2019 AMC 12B Problems/Problem 11


How many unordered pairs of edges of a given cube determine a plane?

$\textbf{(A) } 12 \qquad \textbf{(B) } 28 \qquad \textbf{(C) } 36\qquad \textbf{(D) } 42 \qquad \textbf{(E) } 66$

Solution 1

Without loss of generality, choose one of the $12$ edges of the cube to be among the two selected. We now calculate the probability that a randomly-selected second edge makes the pair satisfy the condition in the problem statement.

For two lines in space to determine a common plane, they must either intersect or be parallel (in other words, they cannot be skew lines). If all $12$ line segments are extended to lines, the first (arbitrarily chosen) edge's line intersects $4$ lines and is parallel to another $3$. Thus $4+3=7$ of the $12-1=11$ remaining line segments (which could be chosen for the second edge) give a pair of lines determining a common plane. To see this, observe that in the diagram below, the red edge is parallel to the $3$ green edges and intersects with the $4$ blue edges.

[asy] import three; import three; unitsize(1cm); size(200); currentprojection=perspective(-6/5,-8/5,7/8); draw((0,1,0)--(0,0,0)--(1,0,0), blue); draw((1,0,0)--(1,1,0)--(0,1,0)); draw((0,0,0)--(0,0,1), red); draw((0,1,0)--(0,1,1), green); draw((1,1,0)--(1,1,1), green); draw((1,0,0)--(1,0,1), green); draw((0,1,1)--(0,0,1)--(1,0,1), blue); draw((1,0,1)--(1,1,1)--(0,1,1)); [/asy]

This means that the probability that a randomly-selected pair of edges determine a plane is $\frac{7}{11}$, and we calculate that there are ${12 \choose 2} = 66$ total pairs of edges that could be chosen (without the restriction). Thus the answer is $\frac{7}{11} \cdot 66 =\boxed{\textbf{(D) }42}$.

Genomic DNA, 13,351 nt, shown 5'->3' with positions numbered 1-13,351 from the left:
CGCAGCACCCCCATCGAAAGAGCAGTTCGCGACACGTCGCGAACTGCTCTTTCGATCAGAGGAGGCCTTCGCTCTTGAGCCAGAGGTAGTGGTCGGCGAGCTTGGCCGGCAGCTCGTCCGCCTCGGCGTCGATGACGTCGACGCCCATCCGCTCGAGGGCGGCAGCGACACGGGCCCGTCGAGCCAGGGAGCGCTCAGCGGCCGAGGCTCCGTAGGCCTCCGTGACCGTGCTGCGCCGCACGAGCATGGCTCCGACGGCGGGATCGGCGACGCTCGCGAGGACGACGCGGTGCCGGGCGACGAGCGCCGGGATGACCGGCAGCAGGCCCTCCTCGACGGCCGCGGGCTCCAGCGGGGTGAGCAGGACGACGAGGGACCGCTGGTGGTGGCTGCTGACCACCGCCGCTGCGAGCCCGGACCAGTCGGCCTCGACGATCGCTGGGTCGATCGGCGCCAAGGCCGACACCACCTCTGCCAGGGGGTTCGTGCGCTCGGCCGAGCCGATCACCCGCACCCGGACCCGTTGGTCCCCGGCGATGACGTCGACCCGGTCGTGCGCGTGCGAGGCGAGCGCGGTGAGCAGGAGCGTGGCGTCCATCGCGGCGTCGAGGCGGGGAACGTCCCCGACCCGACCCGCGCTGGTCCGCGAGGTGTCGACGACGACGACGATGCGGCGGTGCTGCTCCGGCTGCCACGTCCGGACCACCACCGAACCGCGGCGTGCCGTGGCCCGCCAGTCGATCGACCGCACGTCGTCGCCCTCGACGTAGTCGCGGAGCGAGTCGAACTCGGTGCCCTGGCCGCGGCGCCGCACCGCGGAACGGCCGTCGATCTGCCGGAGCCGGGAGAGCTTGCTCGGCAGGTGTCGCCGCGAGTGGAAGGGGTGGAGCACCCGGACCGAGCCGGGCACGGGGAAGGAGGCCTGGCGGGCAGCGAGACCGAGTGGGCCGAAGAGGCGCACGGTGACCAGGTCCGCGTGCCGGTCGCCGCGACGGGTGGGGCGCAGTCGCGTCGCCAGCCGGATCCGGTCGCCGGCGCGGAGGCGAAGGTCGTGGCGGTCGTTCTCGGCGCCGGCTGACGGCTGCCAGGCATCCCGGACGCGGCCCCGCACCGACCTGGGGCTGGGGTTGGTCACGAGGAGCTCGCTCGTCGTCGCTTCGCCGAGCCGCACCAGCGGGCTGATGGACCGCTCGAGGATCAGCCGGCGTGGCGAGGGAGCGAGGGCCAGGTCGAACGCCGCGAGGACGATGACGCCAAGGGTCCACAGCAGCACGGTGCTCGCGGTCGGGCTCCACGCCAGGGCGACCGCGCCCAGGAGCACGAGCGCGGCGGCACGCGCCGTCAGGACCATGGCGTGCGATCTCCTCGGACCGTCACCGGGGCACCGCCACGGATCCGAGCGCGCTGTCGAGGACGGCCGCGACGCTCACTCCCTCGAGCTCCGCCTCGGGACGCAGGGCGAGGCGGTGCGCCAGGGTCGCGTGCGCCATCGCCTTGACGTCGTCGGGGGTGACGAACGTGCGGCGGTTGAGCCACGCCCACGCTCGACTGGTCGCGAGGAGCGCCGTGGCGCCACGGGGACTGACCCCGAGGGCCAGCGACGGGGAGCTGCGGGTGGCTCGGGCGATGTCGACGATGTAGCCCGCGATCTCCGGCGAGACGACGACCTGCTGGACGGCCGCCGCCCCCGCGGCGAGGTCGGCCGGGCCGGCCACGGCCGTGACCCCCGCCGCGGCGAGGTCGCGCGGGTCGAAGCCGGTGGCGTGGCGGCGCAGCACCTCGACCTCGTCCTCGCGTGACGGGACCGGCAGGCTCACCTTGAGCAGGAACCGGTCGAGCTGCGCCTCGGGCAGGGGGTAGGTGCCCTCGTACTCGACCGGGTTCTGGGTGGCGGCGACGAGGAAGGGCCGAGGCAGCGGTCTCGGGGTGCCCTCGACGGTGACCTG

Solution 2

As in Solution 1, we observe that the two edges must either be parallel or intersect. Clearly the edges will intersect if and only if they are part of the same face. We can thus divide into two cases:

Case 1: The two edges are part of the same face. There are $6$ faces, and ${4 \choose 2}=6$ ways to choose $2$ of the $4$ edges of the square, giving a total of $6 \cdot 6 = 36$ possibilities.

Case 2: The two edges are parallel and not part of the same face. Observe that each of the $12$ edges is parallel to exactly $1$ edge that is not part of its face. The edges can thus be paired up, giving $\frac{12}{2} = 6$ possibilities for this case.

Adding the two cases, the answer is hence $36 + 6 = \boxed{\textbf{(D) }42}$.

Solution 3 (Quick Solution)

As in solution 1, we see that for an arbitrary edge of the cube, only $7$ of the other edges can be chosen to form a plane.

For each of the $12$ edges, this gives $(7)(12) = 84$ total possible pairings. However each pair has been counted twice (e.g edge $A$ with $B$, and edge $B$ with $A$) so we divide by 2 to get $\boxed{\textbf{(D) }42}$.

See Also

2019 AMC 12B (ProblemsAnswer KeyResources)
Preceded by
Problem 10
Followed by
Problem 12
1 2 3 4 5 6 7 8 9 10 11 12 13 14 15 16 17 18 19 20 21 22 23 24 25
All AMC 12 Problems and Solutions

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